In mid-April, Eve attended the Specialised Healthcare Commissioning Alliance (SHCA) meeting in London. The alliance, formed of patient-related groups and corporate members, meet quarterly to campaign on behalf of people with rare and complex conditions in need of specialised care. Eve tells us about the meeting.

Access to Treatment
As a rare disease charity, we are very aware of the difficulties patients can go through when accessing funding for medication. Welsh and Northern Irish AKU patients are currently unable to access the drug nitisinone at the National Alkaptonuria Centre (NAC) in Liverpool, while English and Scottish patients do have access to this medication.

Changes to the funding system have resulted in unacceptable delays in funding decisions, and this has impacted on a large number of rare disease patients. The SHCA meetings have been instrumental in allowing patient groups to join together and put pressure on the NHS to rectify the problems with the current specialised service commissioning system. The aim is to prioritise patients, putting them at the forefront of how they work.

Prioritising Specialised Treatments
The first topic of the meeting was the 3 month consultation period launched by the NHS in January. This was intended to look at prioritisation of specialised treatments and services. The alliance’s response to the consultation acknowledged the unacceptable delay in launching this consultation, and the major backlog resulting in delays to thousands of patients funding decisions.

A further concern discussed by the alliance was the absence of an interim funding mechanism whilst patients wait for a funding decision. This is extremely important for patients requiring treatment not yet covered by the national commissioning policy.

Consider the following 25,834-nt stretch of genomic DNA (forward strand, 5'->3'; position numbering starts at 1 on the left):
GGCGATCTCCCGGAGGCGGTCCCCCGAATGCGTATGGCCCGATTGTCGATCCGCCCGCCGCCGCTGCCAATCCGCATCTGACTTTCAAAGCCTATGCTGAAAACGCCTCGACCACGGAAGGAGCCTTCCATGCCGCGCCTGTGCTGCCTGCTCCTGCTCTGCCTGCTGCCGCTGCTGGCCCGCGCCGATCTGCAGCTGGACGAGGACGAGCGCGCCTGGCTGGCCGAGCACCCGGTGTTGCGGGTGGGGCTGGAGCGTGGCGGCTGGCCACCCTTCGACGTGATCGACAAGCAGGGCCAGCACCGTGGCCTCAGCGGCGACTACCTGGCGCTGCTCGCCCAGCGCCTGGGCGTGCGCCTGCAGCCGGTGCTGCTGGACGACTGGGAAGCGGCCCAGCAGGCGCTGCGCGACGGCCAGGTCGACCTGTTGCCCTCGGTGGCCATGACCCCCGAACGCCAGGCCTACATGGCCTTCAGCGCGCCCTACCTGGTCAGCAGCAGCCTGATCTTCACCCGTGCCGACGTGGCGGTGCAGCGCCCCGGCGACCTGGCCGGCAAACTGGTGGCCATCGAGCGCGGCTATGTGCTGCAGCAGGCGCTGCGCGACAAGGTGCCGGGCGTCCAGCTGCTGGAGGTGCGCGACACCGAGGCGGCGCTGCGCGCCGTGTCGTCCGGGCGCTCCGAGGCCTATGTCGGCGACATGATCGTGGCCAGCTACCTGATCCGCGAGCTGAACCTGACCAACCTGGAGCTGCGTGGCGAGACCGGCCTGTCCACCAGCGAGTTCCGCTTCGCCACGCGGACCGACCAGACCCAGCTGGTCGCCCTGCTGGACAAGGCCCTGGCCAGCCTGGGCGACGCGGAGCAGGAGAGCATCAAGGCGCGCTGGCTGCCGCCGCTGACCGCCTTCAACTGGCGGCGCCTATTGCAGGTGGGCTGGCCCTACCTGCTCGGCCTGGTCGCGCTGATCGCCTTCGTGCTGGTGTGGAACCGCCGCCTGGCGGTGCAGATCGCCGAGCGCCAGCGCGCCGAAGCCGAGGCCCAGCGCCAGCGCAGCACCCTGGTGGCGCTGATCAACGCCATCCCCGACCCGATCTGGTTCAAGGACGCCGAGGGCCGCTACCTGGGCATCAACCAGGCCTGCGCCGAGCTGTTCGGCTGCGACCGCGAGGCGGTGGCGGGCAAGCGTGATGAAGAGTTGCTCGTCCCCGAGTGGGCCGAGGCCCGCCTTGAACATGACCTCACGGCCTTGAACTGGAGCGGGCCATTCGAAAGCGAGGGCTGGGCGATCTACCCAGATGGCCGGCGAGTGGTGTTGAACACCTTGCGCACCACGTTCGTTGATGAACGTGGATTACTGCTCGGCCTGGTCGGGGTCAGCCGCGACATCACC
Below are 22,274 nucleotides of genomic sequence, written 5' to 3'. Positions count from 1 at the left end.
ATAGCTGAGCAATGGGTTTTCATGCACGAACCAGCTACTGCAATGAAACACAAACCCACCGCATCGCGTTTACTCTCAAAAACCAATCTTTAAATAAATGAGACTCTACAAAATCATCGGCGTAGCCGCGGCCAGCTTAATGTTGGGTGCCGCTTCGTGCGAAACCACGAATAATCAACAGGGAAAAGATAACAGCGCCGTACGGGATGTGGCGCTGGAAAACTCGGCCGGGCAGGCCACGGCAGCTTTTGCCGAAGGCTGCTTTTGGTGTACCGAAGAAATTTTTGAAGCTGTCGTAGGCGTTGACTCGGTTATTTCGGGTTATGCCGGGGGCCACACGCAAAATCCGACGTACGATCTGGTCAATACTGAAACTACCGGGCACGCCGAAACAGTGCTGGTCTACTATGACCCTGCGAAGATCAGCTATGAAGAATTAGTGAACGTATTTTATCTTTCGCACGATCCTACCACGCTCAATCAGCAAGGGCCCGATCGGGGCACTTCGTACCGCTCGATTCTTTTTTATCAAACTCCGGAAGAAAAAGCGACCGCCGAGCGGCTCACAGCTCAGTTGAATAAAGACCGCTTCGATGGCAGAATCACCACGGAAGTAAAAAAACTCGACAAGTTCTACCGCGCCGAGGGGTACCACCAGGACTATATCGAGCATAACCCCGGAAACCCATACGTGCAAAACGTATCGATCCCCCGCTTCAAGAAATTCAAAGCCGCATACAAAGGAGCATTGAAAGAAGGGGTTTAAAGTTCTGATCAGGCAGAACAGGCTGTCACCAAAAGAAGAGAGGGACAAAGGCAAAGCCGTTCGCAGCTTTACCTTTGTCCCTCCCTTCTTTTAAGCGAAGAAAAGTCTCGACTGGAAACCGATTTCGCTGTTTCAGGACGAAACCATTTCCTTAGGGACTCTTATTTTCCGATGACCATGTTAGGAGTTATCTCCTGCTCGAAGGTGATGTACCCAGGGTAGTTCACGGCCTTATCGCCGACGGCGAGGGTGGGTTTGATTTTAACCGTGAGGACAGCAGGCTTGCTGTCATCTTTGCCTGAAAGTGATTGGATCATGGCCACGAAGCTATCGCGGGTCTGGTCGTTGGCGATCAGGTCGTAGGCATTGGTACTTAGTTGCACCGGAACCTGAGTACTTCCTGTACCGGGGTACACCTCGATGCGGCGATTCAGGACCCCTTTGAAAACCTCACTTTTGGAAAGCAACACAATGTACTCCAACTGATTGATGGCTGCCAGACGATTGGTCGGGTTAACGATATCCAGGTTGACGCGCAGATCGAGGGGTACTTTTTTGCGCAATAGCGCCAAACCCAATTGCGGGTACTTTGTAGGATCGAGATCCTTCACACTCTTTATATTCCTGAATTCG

There are major concerns over how long it takes to develop national policies, and how this will further delay funding decisions for many patients in desperate need. The alliance has written to the medical director of the NHS and has asked for an urgent response on this matter.

Collaborative Commissioning
Another discussion topic was collaborative commissioning, referring to the move from a national budget towards a shared budget with clinical commissioning groups (CCGs). There were concerns among the alliance that full collaboration with CCGs would allow them to deviate from the national standards for specialised care. This has the potential to result in a postcode lottery system. The NHS have responded by confirming retention of national service specifications and clinical policies, however no commitments were made beyond 2015/16.

A National Disease Registry
Our lunch guest was Jem Rashbass, director of rare disease registration at Public Health England. Jem will be involved in developing a national rare disease registry for England, with the aim of collecting information on every patient who fits the diagnostic criteria.

The registry will be used for a number of applications including supporting patient care and outcomes, commissioning and research. Jem made it very clear that the registry will not be available for profit, but instead will improve the amount of information available about rare diseases in England.

It is clear that there are many flaws to the current specialised commissioning process. The SHCA meeting allowed for us to discuss some of these issues and put pressure on the NHS to address them. With an election approaching, it has never been more important to lobby MPs to put specialised services at the top of the agenda.